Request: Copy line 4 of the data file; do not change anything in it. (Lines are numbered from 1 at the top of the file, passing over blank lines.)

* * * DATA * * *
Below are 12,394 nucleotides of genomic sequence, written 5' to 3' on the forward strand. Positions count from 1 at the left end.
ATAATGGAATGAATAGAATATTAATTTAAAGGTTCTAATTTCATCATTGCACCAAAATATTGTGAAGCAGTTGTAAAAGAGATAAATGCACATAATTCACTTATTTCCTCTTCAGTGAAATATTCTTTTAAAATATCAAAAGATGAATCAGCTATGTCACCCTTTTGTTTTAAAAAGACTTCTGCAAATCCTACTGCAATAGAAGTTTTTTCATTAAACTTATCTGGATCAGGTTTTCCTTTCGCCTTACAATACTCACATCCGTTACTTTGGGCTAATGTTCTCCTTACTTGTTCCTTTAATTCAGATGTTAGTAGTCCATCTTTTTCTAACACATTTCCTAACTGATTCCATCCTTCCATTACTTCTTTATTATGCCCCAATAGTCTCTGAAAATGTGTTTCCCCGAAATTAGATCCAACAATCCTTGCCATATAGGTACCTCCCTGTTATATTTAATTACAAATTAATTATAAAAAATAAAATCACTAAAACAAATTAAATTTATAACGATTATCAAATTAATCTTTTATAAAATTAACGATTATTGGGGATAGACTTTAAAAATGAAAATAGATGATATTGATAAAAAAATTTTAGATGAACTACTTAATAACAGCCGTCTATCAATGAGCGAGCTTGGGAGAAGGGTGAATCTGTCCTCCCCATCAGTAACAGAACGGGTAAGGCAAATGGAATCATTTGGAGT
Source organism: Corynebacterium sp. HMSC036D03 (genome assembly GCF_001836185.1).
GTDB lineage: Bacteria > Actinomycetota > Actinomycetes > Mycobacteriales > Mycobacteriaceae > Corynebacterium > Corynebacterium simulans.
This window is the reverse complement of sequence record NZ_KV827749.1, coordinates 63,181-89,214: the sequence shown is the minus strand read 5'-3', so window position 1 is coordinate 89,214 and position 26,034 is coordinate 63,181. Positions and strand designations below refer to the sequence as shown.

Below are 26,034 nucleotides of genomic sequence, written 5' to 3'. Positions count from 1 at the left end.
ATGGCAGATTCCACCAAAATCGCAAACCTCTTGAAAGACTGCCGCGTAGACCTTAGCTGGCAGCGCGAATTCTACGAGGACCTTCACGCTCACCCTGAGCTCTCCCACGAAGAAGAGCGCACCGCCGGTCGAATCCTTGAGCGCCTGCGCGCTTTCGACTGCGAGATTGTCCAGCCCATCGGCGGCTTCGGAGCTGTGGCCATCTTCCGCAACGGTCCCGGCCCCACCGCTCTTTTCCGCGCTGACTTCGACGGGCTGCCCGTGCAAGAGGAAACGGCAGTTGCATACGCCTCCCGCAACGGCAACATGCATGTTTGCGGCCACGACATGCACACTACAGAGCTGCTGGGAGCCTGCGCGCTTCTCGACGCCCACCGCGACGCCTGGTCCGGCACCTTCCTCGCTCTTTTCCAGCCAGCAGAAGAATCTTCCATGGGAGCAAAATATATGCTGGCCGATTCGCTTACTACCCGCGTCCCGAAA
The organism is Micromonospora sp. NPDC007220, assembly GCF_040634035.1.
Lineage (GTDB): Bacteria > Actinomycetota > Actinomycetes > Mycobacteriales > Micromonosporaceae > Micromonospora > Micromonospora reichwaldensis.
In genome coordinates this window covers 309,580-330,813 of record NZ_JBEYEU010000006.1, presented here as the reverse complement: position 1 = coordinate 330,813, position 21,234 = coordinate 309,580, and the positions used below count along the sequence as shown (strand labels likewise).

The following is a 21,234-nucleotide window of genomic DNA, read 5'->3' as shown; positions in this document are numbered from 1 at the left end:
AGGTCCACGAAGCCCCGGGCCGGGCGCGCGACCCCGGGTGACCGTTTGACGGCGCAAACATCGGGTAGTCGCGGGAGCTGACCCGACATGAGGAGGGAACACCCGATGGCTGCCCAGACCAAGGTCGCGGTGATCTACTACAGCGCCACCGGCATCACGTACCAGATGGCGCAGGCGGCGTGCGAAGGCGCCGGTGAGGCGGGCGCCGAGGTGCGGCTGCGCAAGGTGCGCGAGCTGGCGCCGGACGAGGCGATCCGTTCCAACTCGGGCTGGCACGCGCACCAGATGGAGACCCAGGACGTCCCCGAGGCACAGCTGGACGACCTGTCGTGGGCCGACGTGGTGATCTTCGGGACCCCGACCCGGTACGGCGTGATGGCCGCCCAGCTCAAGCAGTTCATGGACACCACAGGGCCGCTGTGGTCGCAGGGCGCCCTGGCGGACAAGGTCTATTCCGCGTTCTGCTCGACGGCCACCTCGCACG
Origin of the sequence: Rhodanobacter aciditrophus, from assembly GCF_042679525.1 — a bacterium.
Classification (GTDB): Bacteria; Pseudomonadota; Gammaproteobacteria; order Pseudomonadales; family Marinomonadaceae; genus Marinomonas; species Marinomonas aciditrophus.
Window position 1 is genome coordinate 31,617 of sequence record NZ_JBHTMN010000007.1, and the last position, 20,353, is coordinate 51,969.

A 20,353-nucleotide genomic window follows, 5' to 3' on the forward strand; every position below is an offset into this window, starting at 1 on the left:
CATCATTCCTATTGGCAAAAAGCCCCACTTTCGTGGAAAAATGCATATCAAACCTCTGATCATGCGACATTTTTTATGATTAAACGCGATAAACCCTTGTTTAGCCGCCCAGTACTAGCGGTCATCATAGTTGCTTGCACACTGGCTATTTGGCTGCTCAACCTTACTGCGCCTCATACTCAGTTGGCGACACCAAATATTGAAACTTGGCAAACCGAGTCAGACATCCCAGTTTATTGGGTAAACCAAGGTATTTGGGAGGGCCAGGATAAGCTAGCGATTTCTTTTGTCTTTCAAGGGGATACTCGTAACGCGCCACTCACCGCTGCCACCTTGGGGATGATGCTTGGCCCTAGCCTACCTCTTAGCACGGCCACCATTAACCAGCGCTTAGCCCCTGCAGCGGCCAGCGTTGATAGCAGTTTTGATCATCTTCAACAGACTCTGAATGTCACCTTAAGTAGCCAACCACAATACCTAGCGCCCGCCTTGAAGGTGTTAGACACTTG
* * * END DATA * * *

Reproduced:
GTDB lineage: Bacteria > Actinomycetota > Actinomycetes > Mycobacteriales > Mycobacteriaceae > Corynebacterium > Corynebacterium simulans.